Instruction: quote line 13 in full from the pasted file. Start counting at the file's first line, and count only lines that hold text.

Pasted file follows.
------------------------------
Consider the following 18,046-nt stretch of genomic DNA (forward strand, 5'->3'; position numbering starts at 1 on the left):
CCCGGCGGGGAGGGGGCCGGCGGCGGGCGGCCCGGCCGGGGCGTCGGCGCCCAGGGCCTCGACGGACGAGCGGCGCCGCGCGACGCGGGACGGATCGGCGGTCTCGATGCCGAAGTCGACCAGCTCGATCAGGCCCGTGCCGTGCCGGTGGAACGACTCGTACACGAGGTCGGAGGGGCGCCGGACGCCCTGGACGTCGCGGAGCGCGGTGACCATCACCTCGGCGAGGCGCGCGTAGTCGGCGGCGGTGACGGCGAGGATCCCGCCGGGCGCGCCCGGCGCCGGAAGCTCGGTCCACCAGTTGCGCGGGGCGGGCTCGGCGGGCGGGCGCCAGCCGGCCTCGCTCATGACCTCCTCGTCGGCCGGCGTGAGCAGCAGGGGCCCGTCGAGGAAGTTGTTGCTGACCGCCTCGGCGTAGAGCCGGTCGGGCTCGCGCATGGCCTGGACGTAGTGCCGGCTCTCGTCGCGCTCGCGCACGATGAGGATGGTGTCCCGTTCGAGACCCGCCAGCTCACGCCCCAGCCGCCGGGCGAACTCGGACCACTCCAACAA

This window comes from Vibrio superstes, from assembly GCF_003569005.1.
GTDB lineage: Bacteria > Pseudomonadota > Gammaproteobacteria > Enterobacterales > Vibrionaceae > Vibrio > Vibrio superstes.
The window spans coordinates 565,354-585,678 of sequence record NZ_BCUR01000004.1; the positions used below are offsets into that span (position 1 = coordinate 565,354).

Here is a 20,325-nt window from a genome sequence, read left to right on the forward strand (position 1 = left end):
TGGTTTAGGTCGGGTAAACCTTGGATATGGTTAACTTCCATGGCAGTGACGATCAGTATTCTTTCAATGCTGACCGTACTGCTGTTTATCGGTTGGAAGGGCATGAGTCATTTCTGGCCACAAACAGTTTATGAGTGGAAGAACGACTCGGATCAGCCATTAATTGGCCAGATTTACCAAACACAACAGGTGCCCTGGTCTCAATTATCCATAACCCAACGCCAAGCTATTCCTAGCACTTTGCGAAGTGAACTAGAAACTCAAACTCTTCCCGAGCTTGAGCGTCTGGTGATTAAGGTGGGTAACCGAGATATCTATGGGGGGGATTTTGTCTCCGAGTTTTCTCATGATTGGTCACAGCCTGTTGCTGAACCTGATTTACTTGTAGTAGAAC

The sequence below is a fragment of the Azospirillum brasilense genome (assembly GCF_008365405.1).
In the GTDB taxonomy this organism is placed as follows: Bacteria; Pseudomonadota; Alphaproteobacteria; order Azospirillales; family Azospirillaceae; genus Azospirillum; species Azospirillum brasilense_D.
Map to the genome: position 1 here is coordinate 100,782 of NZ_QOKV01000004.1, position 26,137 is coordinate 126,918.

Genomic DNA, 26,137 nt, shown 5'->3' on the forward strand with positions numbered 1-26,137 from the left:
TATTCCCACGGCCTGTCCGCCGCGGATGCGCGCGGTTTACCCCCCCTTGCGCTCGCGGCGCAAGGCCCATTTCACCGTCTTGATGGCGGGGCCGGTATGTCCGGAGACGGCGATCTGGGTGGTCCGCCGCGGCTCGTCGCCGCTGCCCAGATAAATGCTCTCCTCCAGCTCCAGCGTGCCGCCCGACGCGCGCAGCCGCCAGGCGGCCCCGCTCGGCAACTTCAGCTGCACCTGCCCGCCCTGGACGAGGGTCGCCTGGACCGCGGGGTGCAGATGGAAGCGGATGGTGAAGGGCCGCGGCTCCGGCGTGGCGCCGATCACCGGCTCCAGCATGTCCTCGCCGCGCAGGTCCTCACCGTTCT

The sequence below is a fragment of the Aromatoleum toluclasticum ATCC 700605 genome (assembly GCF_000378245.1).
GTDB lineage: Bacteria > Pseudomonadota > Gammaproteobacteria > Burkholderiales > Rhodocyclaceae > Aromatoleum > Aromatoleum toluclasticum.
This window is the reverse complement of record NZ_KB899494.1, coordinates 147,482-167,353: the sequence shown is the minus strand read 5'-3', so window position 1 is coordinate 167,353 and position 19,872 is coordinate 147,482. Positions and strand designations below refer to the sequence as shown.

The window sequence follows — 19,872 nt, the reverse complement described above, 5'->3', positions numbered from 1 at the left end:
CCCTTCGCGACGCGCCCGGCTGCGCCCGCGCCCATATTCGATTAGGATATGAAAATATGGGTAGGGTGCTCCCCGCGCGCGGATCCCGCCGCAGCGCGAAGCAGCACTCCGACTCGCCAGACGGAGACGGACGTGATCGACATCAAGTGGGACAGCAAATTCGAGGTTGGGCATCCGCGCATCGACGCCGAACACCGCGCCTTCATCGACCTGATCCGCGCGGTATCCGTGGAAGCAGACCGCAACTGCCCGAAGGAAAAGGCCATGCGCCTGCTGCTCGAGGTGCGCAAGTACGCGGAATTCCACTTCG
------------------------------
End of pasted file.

The sequence below is a fragment of the Aromatoleum toluclasticum ATCC 700605 genome (assembly GCF_000378245.1).